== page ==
Utility of a Urine Screening Tool for Vitamin D Deficiency in Infants and Toddlers
Vitamin D plays a key role in calcium absorption in the gut and in skeletal development. Vitamin D deficiency is common, affecting an estimated one billion people worldwide, including developed countries. Vitamin D deficiency causes rickets, the most common non-communicable disease of childhood. Rickets causes poor growth and skeletal deformities and, at its most severe, seizures and death. Recent data suggest that children with rickets have an increased risk for developing diabetes mellitus.
Screening for vitamin D deficiency is not commonly done. It is generally diagnosed only after symptoms of rickets have developed. Prevention and treatment is simple and inexpensive. Hence, early detection of vitamin D deficiency through screening would be beneficial. Studies are urgently needed to validate such screening tests.
Calcium balance is tightly regulated in the body and calcium loss in the urine (measured by the urine calcium-to-creatinine ratio) is a sensitive indicator of reduced calcium absorption, such as in vitamin D deficiency.
Objective and Hypotheses. The objective of this study is to evaluate the urine calcium-to-creatinine ratio as a noninvasive and inexpensive screening test for vitamin D deficiency. Our hypotheses are 1) that the urine calcium-to-creatinine ratio correlates with blood vitamin D levels in infants and toddlers at risk for vitamin D deficiency and 2) that this test can be used to screen for vitamin D deficiency.
Potential Impact. A validated screening tool would allow for the detection of vitamin D deficiency before the development of rickets, decreasing the morbidity and mortality of this common disease.
|Vitamin D Deficiency|
|Study Design:||Observational Model: Cohort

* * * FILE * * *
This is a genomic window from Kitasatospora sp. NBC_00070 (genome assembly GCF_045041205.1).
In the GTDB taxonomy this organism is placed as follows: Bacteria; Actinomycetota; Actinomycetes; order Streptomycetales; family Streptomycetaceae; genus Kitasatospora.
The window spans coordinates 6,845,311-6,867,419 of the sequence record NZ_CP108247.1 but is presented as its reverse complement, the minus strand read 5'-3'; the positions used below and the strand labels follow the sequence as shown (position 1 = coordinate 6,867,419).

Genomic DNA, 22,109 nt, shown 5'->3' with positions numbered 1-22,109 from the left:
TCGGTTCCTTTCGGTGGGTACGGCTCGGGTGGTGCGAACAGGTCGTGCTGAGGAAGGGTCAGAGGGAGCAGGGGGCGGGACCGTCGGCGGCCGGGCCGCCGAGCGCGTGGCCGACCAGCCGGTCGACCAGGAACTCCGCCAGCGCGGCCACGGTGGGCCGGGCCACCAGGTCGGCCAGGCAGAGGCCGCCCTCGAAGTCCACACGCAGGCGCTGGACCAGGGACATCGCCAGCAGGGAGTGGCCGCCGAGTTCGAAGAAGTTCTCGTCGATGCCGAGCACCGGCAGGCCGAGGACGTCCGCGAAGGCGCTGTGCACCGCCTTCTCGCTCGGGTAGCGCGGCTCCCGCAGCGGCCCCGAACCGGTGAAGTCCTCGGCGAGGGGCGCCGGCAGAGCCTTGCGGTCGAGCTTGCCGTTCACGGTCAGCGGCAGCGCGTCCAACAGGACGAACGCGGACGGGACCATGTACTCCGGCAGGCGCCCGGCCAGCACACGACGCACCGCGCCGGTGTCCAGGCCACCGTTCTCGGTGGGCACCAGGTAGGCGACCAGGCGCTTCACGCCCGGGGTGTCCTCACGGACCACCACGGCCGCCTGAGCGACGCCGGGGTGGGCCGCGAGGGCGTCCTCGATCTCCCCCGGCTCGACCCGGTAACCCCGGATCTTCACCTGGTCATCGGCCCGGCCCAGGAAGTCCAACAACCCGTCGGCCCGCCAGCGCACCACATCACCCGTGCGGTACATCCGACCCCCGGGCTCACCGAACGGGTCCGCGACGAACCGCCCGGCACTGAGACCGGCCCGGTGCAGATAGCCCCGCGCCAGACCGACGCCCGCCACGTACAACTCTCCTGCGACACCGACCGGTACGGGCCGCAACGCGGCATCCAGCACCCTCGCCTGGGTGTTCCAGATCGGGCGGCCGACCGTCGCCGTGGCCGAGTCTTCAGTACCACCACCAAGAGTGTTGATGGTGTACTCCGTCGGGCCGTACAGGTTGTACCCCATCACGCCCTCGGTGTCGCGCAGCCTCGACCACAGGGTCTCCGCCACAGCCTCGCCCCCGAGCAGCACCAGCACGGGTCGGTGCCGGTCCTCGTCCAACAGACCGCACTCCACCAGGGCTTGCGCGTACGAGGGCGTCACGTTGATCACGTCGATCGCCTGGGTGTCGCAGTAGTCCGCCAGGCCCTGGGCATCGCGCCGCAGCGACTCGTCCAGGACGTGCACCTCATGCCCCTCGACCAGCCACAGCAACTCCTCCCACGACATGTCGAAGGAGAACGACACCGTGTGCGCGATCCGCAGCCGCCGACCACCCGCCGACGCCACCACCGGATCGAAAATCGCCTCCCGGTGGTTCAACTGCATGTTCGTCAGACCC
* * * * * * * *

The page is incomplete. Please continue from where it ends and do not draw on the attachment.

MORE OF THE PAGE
Time Perspective: Cross-Sectional
|Official Title:||Utility of the Urine Calcium Creatinine Ratio as a Screening Tool for Vitamin D Deficiency in Infants and Toddlers|
|Study Start Date:||March 2010|
|Study Completion Date:||July 2011|
|Primary Completion Date:||July 2011 (Final data collection date for primary outcome measure)|
Insufficient circulating levels of vitamin D is a common problem in both developed and developing countries; it is estimated that over one billion people have vitamin D deficiency at this time. In children, vitamin D deficiency leads to nutritional rickets, which is considered the most common non-communicable disease of children worldwide. Rickets causes significant short term morbidity and mortality through hypocalcemic tetany and seizures, as well as long term morbidity from growth delay and skeletal deformities. Recent data also suggest that children who have had nutritional rickets are three times more likely to develop type 1 diabetes.
There is wide agreement that screening for vitamin D deficiency would be highly beneficial. However, there is debate on how best to do this. Most screening efforts have included serum levels of 25-hydroxy-vitamin D and parathyroid hormone (PTH). However, these assays are complex and are neither available nor affordable for many of the most vulnerable populations.